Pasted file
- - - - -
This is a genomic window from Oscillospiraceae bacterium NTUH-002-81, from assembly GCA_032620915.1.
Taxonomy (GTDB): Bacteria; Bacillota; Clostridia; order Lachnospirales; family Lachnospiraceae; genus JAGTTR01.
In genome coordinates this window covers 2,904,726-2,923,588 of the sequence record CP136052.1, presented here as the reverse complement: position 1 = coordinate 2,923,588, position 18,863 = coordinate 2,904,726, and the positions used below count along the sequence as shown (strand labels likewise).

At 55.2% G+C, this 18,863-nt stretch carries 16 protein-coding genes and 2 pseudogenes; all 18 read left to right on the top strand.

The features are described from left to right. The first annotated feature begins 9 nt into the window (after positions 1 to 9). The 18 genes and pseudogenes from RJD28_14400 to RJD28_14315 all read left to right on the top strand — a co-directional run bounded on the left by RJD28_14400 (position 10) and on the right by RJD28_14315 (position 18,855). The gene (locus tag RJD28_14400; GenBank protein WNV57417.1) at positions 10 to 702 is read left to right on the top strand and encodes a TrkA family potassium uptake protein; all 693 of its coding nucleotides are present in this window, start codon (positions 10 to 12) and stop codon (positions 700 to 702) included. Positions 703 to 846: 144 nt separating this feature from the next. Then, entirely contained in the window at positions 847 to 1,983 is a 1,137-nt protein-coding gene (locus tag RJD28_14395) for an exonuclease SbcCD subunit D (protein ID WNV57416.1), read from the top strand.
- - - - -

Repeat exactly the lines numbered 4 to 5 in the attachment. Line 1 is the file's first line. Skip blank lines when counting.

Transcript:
At 55.2% G+C, this 18,863-nt stretch carries 16 protein-coding genes and 2 pseudogenes; all 18 read left to right on the top strand.

The features are described from left to right. The first annotated feature begins 9 nt into the window (after positions 1 to 9). The 18 genes and pseudogenes from RJD28_14400 to RJD28_14315 all read left to right on the top strand — a co-directional run bounded on the left by RJD28_14400 (position 10) and on the right by RJD28_14315 (position 18,855). The gene (locus tag RJD28_14400; GenBank protein WNV57417.1) at positions 10 to 702 is read left to right on the top strand and encodes a TrkA family potassium uptake protein; all 693 of its coding nucleotides are present in this window, start codon (positions 10 to 12) and stop codon (positions 700 to 702) included. Positions 703 to 846: 144 nt separating this feature from the next. Then, entirely contained in the window at positions 847 to 1,983 is a 1,137-nt protein-coding gene (locus tag RJD28_14395) for an exonuclease SbcCD subunit D (protein ID WNV57416.1), read from the top strand.